The big ticket item is Active Noise Cancellation (ANC), but to be clear, this isn’t the shutdown ANC you’ll get from top players like the AirPods Pro, Sony’s WF-1000XM3, or Panasonic’s affordable RZ-S500W. Designed to suppress lower frequencies, Samsung calls its brand “open type” noise canceling, which both accurately describes it and quells expectations. It’s marginally useful for quieting low-end drone sounds, and it also helps open the soundstage a touch.

The feature set easily bests Apple’s standard AirPods.

Samsung’s Wear app unlocks plenty more, from an EQ preset dial (with settings like Soft and Bass boost) to transparency mode to let in more environmental sound, which is as modest as the ANC. Other notable features include always-on Bixby (for Samsung phones only), Find My Earbuds, and Samsung’s Android-only Spotify shortcut.

As for battery life, the earbuds gave me every minute of their relatively impressive 6-hour playback time with noise cancellation on, stretching to around 8 hours without it (matching Sony's pricier WF-1000XM3). I wasn’t able to test with always-on Bixby, but it decreases playback from 6 hours to 5.5. The case, which adds 2.5 extra charges, plugs in via USB-C and also supports wireless charging.

Galaxy Buds Live 13
Credit: Reviewed/Ryan Waniata

At this price, there’s not much reason to complain about the features, but I'm going to anyway. The Live’s optical sensor pauses the earbuds when you pull both out, but there appears to be no option for auto-pause with just one bud, which feels like a miss. I also wish the transparency mode was both adjustable and more powerful, though the open-ear design makes that less necessary.

Clear calls and relatively stable connection

Call quality is impressively clear, again recalling Apple’s AirPods. And while Bluetooth connection can often be a gamble with new true wireless buds, it was primarily stable, exhibiting only a few minor shakes when bending over with the phone in my back pocket.

What we don’t like

The fit provides little room for error

Galaxy Buds Live 9
Credit: Reviewed/Ryan Waniata

For all the talk about ergonomics, the Buds Live just don’t fit me right.

While fit is subjective—and apparently my ears are on the small side—the Buds Live are flat-out uncomfortable for me, especially in the long term. The problem, as I see it, is the combination of a fully seated form factor that’s also rigid, which leaves little room for error in smaller ears. It’s unfortunate, because I love the flush fit as a concept, but I think the buds need some give for ears like mine; I could see this design working brilliantly with some squishy silicone around the edges.

I even went so far as to try flipping the eartips (both sizes) inside out, which provided some relief, but my ears still got sore over time. To be fair, that’s true with almost all true wireless earbuds I’ve tried, but the Buds Live are, for my ears, worse than most. I should also note that the earbuds are meant to be worn more vertically, but pushing them back was the only way I could properly line up the speakers with my ear canals.

They’re not really meant for workouts

Galaxy Buds Live 2
Credit: Reviewed/Ryan Waniata

While the fit isn’t comfy for me, the Galaxy Buds Live are great at staying put. Add in their open design that keeps you aware of your surroundings, and it seems a shame they’re not rated above IPX2 water resistance. That means they aren’t really meant for especially rainy or sweaty conditions like jogging or hitting the gym. On the bright side, they worked great when I put them to the test with some particularly pesky yard work.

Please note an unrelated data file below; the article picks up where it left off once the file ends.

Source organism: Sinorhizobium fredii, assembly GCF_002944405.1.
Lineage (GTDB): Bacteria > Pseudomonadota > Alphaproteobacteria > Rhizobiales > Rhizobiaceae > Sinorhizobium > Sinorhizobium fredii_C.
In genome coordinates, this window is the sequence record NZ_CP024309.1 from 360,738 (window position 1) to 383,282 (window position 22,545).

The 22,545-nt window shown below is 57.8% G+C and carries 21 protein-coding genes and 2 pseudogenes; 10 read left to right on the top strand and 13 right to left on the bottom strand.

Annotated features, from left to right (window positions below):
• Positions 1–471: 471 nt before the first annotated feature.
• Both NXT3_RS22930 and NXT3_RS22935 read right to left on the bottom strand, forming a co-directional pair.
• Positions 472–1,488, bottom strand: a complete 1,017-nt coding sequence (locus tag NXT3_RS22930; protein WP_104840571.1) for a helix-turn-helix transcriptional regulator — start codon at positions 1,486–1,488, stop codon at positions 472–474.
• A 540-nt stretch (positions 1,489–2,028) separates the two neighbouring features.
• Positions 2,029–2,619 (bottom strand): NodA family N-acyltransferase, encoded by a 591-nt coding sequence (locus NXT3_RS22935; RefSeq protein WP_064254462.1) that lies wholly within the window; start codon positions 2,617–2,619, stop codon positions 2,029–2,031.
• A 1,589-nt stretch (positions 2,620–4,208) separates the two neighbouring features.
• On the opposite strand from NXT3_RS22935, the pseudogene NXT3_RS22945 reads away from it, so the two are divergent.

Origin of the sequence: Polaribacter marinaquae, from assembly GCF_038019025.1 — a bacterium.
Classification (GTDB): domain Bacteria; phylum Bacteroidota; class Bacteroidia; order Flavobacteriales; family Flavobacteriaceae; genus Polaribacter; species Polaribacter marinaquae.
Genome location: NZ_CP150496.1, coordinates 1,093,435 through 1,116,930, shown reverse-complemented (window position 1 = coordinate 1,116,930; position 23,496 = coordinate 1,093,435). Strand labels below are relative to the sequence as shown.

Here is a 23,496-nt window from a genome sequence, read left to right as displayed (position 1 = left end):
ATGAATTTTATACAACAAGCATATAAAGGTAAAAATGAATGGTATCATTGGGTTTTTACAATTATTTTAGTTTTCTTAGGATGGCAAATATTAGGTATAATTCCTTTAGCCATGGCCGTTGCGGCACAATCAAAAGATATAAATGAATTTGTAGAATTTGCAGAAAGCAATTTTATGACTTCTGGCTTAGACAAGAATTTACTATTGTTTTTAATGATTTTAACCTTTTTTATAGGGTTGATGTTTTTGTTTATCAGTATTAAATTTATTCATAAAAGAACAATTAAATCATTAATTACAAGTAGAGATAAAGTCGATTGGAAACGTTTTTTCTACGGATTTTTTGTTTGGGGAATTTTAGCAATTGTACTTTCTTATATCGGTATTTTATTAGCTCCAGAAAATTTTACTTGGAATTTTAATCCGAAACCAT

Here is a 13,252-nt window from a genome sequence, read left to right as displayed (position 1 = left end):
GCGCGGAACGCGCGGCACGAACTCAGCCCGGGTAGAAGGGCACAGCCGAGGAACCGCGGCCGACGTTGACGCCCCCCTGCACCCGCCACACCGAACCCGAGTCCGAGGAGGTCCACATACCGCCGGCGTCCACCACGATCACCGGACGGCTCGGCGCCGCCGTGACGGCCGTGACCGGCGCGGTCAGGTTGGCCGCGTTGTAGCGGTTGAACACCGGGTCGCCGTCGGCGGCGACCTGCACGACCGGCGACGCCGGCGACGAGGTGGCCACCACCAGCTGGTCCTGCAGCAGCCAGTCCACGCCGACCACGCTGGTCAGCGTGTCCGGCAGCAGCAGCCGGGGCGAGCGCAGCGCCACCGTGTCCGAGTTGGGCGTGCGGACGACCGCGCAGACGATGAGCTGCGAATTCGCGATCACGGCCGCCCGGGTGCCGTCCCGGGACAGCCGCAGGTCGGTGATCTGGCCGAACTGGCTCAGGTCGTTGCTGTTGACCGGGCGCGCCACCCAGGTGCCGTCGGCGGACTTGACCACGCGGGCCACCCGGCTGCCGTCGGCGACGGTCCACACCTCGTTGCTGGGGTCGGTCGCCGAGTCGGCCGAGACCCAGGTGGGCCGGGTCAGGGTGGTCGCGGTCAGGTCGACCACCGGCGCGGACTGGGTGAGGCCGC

Touchy controls

Galaxy Buds Live
Credit: Reviewed/Ryan Waniata

Perhaps it was the fact that I was constantly trying to reseat the buds, but I set off the touch controls by accident more often than usual. And when I did want to change settings, I found the touch pads were conversely picky about where I placed my fingers, so I had to be quite deliberate.

To be fair, this is a universal struggle with touch controls on true wireless earbuds, leading some brands, like Jabra, to opt for physical controls. But I think the rounded form factor adds to the accuracy trouble here.

In addition, like a lot of buds, volume is not a default control. If you want it on the buds, you’ve got to swap out your choice of three other controls in the app: Voice assistant, Spotify Shortcut, or noise canceling. I’d love for every manufacturer to put volume on by default, but if not, you should be able to rearrange the controls any way you choose.

Should you buy them?

Not if you have small ears

Galaxy Buds Live 4
Credit: Reviewed/Ryan Waniata

Samsung’s Galaxy Buds Live have a lot going for them, from clear sound and compact size to moderate noise cancellation and solid battery life. Not to mention flashy style that looks like nothing else in the genre.

For me, though, the fit is a dealbreaker. I much prefer the more traditional, but pretty dang comfy, Galaxy Buds Plus. For $30 less, they give you similar AirPods-crushing features—making them our go-to Android alternative—and come with as much as 11 hours of playback time per charge. And while their design is simple, their fit is much more universal.

If you want powerful noise cancellation, Panasonic’s RZ-S500W bottle it for just $10 more, and again bring a more adjustable fit and better sound quality. If you just want a nimble pair for your workouts (and more), Jabra’s Elite and Elite Active 75t are both go-to choices thanks to their robust design and tons of features.

All that said, if you love open-style buds like Apple’s AirPods—and you can get them to fit—Samsung’s Galaxy Buds Live are a stylish, modern, and affordable upgrade. Even if they aren’t for me, I’m excited to see Samsung push the envelope, and hopeful we’ll see more such design leaps in the near future.

Meet the tester

Ryan Waniata

Ryan Waniata

Managing Editor - Electronics

@ryanwaniata

Hailing originally from Montana, Ryan parlayed his time working as a musician and audio engineer into a career in digital media in 2013. Since then he's had extensive experience as a writer and editor, including everything from op-eds and features to reviews on TVs, audio gear, smart home devices, and more.

See all of Ryan Waniata's reviews